I became involved with LAS and CCLA in 2014 when I joined the board of directors and I now am serving my second three-year term.
I joined the board because I felt this was a natural extension of my involvement in Pro Bono work, including representation of an individual at trial in regard to claims of discrimination and retaliation against the Department of Homeland Security. I also successfully assisted an elderly individual in having her declared the rightful owner of a funeral plot. I found the ability to assist these clients to be personally and professionally rewarding.
Through board engagement, I have had the opportunity to attend several training programs. These programs have helped me in terms of better understanding not-for-profit organizations and corporate governance, and have served me well in my legal practice. I have chaired the fundraising committee and participated in several social events with fellow board members and the amazing and dedicated staff at each organization.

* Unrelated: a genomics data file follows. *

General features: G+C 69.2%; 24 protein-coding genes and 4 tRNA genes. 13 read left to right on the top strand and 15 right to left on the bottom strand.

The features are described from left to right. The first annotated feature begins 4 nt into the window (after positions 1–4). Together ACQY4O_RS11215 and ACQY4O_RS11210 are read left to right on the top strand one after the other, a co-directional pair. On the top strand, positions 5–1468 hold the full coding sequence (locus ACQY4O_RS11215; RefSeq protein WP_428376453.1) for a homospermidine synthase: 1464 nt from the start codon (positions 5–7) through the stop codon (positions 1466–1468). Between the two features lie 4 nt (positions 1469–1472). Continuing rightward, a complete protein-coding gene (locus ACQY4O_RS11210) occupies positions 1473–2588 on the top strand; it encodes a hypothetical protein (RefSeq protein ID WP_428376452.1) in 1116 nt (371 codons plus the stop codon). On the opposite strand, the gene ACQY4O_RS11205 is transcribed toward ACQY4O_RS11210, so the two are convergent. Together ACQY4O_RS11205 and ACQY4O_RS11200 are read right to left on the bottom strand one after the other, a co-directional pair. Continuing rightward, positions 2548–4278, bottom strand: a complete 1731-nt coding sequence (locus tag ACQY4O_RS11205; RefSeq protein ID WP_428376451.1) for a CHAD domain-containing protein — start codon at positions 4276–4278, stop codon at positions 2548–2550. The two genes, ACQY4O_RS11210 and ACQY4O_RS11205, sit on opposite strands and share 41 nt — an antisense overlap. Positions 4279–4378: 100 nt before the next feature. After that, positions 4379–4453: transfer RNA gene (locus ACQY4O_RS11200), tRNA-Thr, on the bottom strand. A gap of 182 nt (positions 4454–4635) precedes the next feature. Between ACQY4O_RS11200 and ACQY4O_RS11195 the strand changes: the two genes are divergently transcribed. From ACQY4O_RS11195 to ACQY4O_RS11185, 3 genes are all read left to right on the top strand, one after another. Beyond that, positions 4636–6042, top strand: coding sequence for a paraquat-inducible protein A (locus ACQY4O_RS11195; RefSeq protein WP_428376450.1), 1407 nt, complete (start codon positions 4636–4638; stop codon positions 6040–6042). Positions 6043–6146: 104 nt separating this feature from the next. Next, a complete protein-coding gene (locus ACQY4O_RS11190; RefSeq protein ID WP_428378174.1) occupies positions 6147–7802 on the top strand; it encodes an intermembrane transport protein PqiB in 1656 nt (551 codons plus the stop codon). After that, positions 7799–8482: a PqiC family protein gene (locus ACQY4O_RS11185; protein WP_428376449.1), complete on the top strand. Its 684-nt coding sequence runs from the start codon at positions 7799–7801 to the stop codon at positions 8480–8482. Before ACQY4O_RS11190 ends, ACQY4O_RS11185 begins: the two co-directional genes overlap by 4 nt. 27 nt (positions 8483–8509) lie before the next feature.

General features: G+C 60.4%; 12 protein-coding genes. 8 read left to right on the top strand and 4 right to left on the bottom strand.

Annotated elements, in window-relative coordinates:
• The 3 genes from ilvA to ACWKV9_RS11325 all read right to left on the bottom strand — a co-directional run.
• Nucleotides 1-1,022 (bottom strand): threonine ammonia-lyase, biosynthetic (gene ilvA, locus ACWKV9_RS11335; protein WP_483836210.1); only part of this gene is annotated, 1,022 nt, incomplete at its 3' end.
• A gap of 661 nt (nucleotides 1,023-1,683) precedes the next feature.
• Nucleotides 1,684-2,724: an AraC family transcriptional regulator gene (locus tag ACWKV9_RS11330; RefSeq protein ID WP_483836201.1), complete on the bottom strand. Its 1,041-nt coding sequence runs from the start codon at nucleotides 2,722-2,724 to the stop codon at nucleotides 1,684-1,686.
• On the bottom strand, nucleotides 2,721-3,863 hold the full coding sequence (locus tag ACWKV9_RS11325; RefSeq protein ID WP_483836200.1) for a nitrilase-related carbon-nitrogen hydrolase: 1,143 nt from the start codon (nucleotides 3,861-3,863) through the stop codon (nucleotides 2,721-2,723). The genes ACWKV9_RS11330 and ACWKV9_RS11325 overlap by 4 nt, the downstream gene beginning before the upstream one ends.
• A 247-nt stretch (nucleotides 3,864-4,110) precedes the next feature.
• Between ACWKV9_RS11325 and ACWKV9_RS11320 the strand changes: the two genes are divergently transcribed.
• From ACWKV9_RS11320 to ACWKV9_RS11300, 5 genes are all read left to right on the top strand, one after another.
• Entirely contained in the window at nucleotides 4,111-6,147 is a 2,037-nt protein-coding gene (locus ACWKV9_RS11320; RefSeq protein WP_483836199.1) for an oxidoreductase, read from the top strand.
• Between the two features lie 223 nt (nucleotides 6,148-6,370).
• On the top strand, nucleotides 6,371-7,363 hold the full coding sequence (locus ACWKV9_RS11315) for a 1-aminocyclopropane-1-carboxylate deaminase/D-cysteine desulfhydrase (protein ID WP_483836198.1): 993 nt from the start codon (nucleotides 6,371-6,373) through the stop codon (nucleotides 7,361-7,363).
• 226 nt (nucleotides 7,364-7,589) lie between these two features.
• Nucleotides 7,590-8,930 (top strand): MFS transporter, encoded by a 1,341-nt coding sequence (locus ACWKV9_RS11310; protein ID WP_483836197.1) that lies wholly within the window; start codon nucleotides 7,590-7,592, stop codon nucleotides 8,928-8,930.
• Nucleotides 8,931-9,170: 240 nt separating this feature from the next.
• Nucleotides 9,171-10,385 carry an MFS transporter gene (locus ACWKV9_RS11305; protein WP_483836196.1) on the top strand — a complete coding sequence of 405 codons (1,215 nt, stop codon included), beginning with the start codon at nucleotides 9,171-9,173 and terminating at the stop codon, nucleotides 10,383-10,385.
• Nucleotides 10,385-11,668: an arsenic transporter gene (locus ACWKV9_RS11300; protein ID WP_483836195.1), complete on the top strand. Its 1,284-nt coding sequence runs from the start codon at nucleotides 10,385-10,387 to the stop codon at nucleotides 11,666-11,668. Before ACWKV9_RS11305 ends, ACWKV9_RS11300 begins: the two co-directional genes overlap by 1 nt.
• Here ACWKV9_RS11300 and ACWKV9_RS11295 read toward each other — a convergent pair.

We hear it all the time that being a lawyer is a privilege, not a right. With privilege, comes responsibility. That responsibility includes giving back to those in need. Many in our country are in desperate need of legal assistance. In some cases, this legal assistance can be monumental and life changing—such as when dealing with domestic violence and family issues.
In many instances, however, this legal assistance can involve what we may think to be small issues. But these small issues (like clearing up a drivers’ license) have a tremendous positive impact on the person receiving the assistance.
Now, more than ever, so many in our community need legal assistance. If you cannot donate money to help those in need, then you can donate your time. You will find that each minute you donate will be a windfall to those in need.